BUFFALO, N.Y. (WKBW) — Five years after they first became popular on Facebook, the "Secret Sister" gift exchange posts have returned, and the Better Business Bureau is taking notice.
What's a Secret Sister scam?
The typical "Secret Sister" post starts with an invitation on social media to get involved with a gift exchange. According to the Better Business Bureau, the posts often mention how nice it is to receive "happy mail," or participating in the exhange for "the good of the sisterhood." Users are asked to provide their name and address, and information about a few friends. Then, the user is asked to pass the message along by posting the same invitation on their own social media account or sending an email.
It sounds like a fun way to spread the holiday spirit with strangers, however, the "exchange" is actually a pyramid scheme. Pyramid schemes rely on recruiting others-- in this case, gift-givers-- in order to keep the scam afloat. Early sign-ons may actually receive some return, but many victims end up buying and shipping gifts to strangers without receiving the number of gifts promised in return. Some Secret Sister scams promise that participants will receive up to 36 gifts.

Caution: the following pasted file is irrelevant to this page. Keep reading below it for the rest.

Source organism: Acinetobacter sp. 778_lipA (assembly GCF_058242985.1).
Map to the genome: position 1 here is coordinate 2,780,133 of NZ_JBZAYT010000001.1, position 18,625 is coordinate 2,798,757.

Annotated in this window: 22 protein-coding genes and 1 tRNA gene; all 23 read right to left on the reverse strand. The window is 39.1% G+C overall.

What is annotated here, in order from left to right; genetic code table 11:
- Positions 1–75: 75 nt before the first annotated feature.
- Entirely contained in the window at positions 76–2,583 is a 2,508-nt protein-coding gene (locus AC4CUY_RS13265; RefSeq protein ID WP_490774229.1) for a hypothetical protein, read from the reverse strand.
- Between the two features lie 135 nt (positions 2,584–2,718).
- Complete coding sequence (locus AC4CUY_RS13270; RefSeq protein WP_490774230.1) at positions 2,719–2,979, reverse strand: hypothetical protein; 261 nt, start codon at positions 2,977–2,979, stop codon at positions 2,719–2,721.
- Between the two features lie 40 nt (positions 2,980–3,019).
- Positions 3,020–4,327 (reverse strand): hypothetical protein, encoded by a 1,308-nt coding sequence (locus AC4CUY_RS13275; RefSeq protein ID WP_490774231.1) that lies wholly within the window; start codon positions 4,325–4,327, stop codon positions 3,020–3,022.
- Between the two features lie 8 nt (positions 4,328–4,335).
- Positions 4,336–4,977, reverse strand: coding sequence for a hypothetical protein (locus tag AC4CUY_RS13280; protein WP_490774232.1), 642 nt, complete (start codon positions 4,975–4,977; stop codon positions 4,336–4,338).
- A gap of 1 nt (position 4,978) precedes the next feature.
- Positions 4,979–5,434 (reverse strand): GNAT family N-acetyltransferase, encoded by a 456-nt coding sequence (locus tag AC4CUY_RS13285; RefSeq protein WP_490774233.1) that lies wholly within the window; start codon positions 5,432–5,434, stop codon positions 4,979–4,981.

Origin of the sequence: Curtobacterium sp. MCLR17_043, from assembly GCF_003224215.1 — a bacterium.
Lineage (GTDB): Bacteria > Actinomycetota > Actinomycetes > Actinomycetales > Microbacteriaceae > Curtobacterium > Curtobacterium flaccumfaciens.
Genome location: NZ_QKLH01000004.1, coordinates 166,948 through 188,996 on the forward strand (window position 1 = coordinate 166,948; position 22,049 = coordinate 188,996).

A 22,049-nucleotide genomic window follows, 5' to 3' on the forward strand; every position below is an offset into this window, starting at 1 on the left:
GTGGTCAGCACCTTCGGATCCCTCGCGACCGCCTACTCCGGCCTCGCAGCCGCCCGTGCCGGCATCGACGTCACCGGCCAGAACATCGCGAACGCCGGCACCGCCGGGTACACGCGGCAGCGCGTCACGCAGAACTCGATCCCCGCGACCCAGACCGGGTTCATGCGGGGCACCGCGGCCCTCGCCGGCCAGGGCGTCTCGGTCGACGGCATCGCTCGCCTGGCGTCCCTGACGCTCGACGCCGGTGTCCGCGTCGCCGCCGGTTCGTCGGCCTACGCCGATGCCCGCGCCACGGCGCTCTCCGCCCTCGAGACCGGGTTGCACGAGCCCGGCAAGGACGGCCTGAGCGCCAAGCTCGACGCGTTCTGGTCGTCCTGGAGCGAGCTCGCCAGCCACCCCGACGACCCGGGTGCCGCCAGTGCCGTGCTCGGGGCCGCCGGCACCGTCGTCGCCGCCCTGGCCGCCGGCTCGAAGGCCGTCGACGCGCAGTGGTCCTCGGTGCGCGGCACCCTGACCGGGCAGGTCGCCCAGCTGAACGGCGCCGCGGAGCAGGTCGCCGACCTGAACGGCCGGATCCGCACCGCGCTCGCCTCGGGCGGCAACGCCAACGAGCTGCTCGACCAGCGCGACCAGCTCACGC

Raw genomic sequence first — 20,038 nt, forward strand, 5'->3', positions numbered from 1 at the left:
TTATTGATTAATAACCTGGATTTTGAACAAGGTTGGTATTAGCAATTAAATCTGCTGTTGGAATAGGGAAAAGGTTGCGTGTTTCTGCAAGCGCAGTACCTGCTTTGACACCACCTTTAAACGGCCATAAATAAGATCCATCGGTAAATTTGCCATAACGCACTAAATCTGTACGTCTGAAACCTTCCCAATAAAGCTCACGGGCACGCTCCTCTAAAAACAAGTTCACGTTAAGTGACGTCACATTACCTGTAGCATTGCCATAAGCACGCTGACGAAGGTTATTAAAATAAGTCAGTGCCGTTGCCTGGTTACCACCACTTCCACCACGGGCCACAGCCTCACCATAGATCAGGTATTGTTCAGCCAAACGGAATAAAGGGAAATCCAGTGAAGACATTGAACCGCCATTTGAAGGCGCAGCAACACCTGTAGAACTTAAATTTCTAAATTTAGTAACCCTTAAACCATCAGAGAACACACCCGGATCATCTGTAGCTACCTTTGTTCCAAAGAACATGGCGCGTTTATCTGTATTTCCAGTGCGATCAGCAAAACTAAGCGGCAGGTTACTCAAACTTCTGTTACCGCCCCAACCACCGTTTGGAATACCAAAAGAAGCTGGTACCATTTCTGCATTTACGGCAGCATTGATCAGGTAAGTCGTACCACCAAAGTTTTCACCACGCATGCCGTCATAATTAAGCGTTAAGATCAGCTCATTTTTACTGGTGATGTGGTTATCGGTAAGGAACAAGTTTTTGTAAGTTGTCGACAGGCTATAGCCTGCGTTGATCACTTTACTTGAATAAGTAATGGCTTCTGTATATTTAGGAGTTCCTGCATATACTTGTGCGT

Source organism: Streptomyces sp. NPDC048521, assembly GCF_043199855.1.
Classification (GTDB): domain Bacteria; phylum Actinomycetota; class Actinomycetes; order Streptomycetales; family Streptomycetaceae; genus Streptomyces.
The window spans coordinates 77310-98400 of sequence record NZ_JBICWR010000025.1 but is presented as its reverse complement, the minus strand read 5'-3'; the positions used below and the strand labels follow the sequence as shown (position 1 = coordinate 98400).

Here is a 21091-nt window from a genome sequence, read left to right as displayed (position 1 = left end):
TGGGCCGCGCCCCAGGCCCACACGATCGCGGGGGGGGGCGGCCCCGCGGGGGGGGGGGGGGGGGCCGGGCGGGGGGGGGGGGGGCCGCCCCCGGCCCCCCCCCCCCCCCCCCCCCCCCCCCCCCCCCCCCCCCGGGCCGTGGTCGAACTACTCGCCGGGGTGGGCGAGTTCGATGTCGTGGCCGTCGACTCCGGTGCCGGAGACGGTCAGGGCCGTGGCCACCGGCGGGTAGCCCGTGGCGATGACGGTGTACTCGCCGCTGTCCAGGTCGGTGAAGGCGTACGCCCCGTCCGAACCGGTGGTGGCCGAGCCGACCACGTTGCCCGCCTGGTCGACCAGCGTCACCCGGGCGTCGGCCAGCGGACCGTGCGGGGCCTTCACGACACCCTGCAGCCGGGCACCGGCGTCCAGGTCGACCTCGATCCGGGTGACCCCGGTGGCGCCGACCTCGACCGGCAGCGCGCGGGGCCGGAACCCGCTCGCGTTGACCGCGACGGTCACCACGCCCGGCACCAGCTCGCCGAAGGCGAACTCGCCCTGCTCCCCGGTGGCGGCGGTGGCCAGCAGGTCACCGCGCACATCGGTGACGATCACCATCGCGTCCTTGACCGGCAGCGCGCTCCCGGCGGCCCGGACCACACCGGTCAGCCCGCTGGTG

What if I don't care if I don't receive gifts?
On top of running the risk of never receiving promised gifts, some involvement in Secret Sister scams could be considered a crime. Pyramid schemes are illegal in the United States, and the United States Postal Service considers this form of gift exchange to be a kind of gambling.
What should I do if I'm tagged in a Secret Sister scam?
The most simple solution is to ignore it. If you want to make sure others don't fall victim, you can also report a post you think is a Secret Scam, either to Facebook or directly to the U.S. Postal Inspection Services. Whether you choose to report it or not, the Better Business Bureau says it's important to never give personal information like your address to strangers.